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By Dr. Catherine Dale, Newfoundland Breeding Bird Atlas Coordinator, Birds Canada

 

Anyone who has spent time in St. John’s, NL, knows about the blanket of fog that frequently drapes the city and surrounding coast, turning even familiar roads into eerie, shadowy obstacle courses. Most people would tell you it’s not the best weather to drive the 20 minutes out to Cape Spear, the easternmost point of North America. And yet early one April evening, I found myself doing exactly that. It didn’t take much imagination to picture a horror movie set – or, far more likely, a moose emerging suddenly from the mist. But I kept going forward, because I was on a mission: to establish a new owl survey route along this road.

The Nocturnal Owl Survey is one of Birds Canada’s most popular citizen science surveys.  Every spring, hundreds of volunteers across the country spend one evening between April 1 and May 15 surveying a pre-determined route of 10 stops for owls, alternating between silent listening periods and a broadcast of owl calls.

Northern Saw-whet Owl sticking head out of cavity in tree
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Northern Saw-whet Owl Photo: Brendan Kelly

The survey makes an important contribution to our understanding of the distribution and population health of owl species across Canada. Owls are high on the food chain and thus vulnerable to many environmental disturbances, making them great indicators of environmental health. But monitoring owl populations is no easy task, because most species are secretive and primarily nocturnal. Specialized surveys like the Nocturnal Owl Survey allow us to keep track of what’s going on with these species.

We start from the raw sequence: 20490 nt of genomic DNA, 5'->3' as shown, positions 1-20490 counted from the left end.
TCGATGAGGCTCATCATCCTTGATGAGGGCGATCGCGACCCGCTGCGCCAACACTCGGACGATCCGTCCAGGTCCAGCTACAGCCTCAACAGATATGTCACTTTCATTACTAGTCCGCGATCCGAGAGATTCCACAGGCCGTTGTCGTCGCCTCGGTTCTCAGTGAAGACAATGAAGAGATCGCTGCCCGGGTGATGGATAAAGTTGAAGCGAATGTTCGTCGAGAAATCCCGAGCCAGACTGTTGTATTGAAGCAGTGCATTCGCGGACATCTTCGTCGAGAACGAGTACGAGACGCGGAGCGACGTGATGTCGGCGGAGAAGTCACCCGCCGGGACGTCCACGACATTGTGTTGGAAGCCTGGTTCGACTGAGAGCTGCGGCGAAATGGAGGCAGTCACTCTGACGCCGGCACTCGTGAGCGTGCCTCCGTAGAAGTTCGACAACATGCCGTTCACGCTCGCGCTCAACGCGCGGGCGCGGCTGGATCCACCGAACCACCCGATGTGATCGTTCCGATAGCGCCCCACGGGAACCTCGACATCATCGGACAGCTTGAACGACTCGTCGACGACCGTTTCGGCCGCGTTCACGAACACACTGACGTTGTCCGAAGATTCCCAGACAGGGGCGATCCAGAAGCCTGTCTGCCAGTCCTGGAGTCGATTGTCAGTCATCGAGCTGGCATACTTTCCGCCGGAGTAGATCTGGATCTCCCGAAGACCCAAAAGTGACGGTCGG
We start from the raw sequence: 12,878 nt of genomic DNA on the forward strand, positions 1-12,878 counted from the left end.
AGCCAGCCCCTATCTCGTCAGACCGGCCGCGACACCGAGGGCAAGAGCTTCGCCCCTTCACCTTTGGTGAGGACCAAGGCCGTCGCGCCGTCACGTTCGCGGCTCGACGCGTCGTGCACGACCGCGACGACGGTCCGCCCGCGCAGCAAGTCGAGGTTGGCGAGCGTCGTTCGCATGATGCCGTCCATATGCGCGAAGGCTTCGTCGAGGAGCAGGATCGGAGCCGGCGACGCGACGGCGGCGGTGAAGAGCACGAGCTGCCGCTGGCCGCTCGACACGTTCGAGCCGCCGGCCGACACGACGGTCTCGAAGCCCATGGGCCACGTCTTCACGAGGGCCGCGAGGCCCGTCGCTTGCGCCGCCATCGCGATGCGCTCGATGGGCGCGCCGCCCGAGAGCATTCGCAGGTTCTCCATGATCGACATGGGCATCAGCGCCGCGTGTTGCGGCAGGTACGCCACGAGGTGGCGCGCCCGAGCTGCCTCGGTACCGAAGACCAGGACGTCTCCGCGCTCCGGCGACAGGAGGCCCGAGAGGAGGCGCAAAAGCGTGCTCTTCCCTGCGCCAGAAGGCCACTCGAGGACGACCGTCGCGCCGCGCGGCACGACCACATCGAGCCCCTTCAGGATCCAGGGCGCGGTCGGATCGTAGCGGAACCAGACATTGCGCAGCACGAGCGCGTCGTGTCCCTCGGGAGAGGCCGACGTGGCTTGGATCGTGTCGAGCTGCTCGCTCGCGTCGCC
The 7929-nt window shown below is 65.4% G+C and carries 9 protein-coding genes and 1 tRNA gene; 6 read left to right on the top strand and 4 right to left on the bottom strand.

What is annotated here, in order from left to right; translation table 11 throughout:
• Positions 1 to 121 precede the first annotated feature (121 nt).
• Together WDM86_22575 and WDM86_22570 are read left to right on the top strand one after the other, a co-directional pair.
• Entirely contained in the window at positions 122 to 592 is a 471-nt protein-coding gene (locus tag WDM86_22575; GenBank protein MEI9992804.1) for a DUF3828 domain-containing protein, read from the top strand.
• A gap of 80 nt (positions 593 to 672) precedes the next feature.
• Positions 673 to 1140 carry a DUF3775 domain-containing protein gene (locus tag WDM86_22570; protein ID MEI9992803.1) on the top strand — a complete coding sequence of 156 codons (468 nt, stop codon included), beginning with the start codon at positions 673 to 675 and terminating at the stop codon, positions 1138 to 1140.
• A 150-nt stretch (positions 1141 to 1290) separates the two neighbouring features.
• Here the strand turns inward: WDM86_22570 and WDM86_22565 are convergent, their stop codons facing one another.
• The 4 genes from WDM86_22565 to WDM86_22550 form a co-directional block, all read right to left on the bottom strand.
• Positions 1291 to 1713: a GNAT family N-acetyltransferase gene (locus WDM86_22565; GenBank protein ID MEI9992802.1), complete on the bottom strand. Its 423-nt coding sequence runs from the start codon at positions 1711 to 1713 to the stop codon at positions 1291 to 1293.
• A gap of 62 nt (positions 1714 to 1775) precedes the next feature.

Although the survey has been running for more than 20 years in some provinces, it has only expanded to Newfoundland and Labrador within the last few years. But in NL, in addition to helping us understand the distribution and abundance of owl populations, it may also help to answer a question that’s been intriguing local birders.

 

An owl turf war?

“Since the beginning of time, Boreal Owls [have been] the only small owl in Newfoundland,” writes Bruce Mactavish, a Newfoundland birding expert, in Saltwire. However, recently the situation has changed: while their smaller cousins, Northern Saw-whet Owls, were historically unknown in Newfoundland, sightings have become increasingly common over the last decade, and the first Saw-whet breeding records were reported in 2017.

These two species occupy a similar niche – both relying on small mammals for food and cavities excavated by woodpeckers for nests – creating the potential for competition between them when either of these things are limited.  Many Newfoundland birders wonder if the arrival of Saw-whets on the island could be bad news for the Boreal Owl, whose population numbers seem to be declining.

“Saw-whets are now the expected small owl that gets reported from backyards, etc., during winter, when it used to be the Boreal Owl as recently as 15 years ago,” says Jared Clarke, a local bird expert and founder of birding tourism company Bird the Rock.

“The idea that Saw-whets are competing with and/or pushing out Boreal Owls is anecdotal,” he adds, “But it makes sense given the opposite trends we are seeing in the species and what we know of their habitat and niche.”

Alternatively, the increase in Saw-whet populations may be due to the introduction of southern red-backed voles, which were first discovered in southwestern Newfoundland in 1999 and have since rapidly expanded their range across the island. These voles are a food source for both Boreal and Saw-whet owls, suggesting that competition for food may not be an issue.  And while there’s no doubt that Northern Saw-whet Owl populations are increasing in Newfoundland, the trend in Boreal Owl populations is much less certain, because we lack reliable information on their numbers.